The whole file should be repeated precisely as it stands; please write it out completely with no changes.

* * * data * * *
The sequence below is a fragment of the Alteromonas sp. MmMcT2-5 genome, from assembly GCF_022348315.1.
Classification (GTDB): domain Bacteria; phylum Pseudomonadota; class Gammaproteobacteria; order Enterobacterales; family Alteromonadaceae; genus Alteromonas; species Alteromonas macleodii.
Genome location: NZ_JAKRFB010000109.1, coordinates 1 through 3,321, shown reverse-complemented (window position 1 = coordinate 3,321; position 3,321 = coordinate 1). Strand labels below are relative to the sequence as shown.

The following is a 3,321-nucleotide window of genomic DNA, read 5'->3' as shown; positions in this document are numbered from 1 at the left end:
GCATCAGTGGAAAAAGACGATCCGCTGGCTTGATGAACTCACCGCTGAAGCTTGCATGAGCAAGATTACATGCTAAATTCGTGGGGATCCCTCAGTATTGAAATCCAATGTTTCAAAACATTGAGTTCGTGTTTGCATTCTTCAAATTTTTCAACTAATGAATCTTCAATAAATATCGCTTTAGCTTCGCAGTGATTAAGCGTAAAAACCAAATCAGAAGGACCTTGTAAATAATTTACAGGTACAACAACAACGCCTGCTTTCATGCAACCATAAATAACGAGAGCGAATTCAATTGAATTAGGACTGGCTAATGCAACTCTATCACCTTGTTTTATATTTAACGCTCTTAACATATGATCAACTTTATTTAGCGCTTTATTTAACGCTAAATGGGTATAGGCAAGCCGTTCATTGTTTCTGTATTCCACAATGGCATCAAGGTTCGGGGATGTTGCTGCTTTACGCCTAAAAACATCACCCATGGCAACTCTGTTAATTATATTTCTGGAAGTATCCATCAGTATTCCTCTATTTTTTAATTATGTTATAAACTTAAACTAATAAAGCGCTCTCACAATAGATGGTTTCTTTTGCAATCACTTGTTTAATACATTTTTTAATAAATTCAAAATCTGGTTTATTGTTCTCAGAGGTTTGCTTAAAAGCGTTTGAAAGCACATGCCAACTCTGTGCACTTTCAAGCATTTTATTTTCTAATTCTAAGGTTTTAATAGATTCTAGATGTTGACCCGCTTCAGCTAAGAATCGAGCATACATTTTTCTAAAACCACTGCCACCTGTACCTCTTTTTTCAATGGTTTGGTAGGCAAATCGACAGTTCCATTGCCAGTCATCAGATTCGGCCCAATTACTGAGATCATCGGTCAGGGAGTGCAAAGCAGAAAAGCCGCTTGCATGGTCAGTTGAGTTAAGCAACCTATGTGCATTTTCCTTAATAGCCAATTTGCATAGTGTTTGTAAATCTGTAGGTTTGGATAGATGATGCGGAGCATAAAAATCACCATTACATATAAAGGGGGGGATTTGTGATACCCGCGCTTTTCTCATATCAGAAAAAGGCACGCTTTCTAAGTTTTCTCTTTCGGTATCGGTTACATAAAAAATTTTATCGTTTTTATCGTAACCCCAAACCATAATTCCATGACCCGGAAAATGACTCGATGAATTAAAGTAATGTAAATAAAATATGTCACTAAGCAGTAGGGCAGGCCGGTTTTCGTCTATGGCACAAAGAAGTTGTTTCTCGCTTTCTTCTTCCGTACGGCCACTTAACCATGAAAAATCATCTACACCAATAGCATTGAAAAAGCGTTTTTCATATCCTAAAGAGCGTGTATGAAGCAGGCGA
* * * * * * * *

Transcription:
The sequence below is a fragment of the Alteromonas sp. MmMcT2-5 genome, from assembly GCF_022348315.1.
Classification (GTDB): domain Bacteria; phylum Pseudomonadota; class Gammaproteobacteria; order Enterobacterales; family Alteromonadaceae; genus Alteromonas; species Alteromonas macleodii.
Genome location: NZ_JAKRFB010000109.1, coordinates 1 through 3,321, shown reverse-complemented (window position 1 = coordinate 3,321; position 3,321 = coordinate 1). Strand labels below are relative to the sequence as shown.

The following is a 3,321-nucleotide window of genomic DNA, read 5'->3' as shown; positions in this document are numbered from 1 at the left end:
GCATCAGTGGAAAAAGACGATCCGCTGGCTTGATGAACTCACCGCTGAAGCTTGCATGAGCAAGATTACATGCTAAATTCGTGGGGATCCCTCAGTATTGAAATCCAATGTTTCAAAACATTGAGTTCGTGTTTGCATTCTTCAAATTTTTCAACTAATGAATCTTCAATAAATATCGCTTTAGCTTCGCAGTGATTAAGCGTAAAAACCAAATCAGAAGGACCTTGTAAATAATTTACAGGTACAACAACAACGCCTGCTTTCATGCAACCATAAATAACGAGAGCGAATTCAATTGAATTAGGACTGGCTAATGCAACTCTATCACCTTGTTTTATATTTAACGCTCTTAACATATGATCAACTTTATTTAGCGCTTTATTTAACGCTAAATGGGTATAGGCAAGCCGTTCATTGTTTCTGTATTCCACAATGGCATCAAGGTTCGGGGATGTTGCTGCTTTACGCCTAAAAACATCACCCATGGCAACTCTGTTAATTATATTTCTGGAAGTATCCATCAGTATTCCTCTATTTTTTAATTATGTTATAAACTTAAACTAATAAAGCGCTCTCACAATAGATGGTTTCTTTTGCAATCACTTGTTTAATACATTTTTTAATAAATTCAAAATCTGGTTTATTGTTCTCAGAGGTTTGCTTAAAAGCGTTTGAAAGCACATGCCAACTCTGTGCACTTTCAAGCATTTTATTTTCTAATTCTAAGGTTTTAATAGATTCTAGATGTTGACCCGCTTCAGCTAAGAATCGAGCATACATTTTTCTAAAACCACTGCCACCTGTACCTCTTTTTTCAATGGTTTGGTAGGCAAATCGACAGTTCCATTGCCAGTCATCAGATTCGGCCCAATTACTGAGATCATCGGTCAGGGAGTGCAAAGCAGAAAAGCCGCTTGCATGGTCAGTTGAGTTAAGCAACCTATGTGCATTTTCCTTAATAGCCAATTTGCATAGTGTTTGTAAATCTGTAGGTTTGGATAGATGATGCGGAGCATAAAAATCACCATTACATATAAAGGGGGGGATTTGTGATACCCGCGCTTTTCTCATATCAGAAAAAGGCACGCTTTCTAAGTTTTCTCTTTCGGTATCGGTTACATAAAAAATTTTATCGTTTTTATCGTAACCCCAAACCATAATTCCATGACCCGGAAAATGACTCGATGAATTAAAGTAATGTAAATAAAATATGTCACTAAGCAGTAGGGCAGGCCGGTTTTCGTCTATGGCACAAAGAAGTTGTTTCTCGCTTTCTTCTTCCGTACGGCCACTTAACCATGAAAAATCATCTACACCAATAGCATTGAAAAAGCGTTTTTCATATCCTAAAGAGCGTGTATGAAGCAGGCGA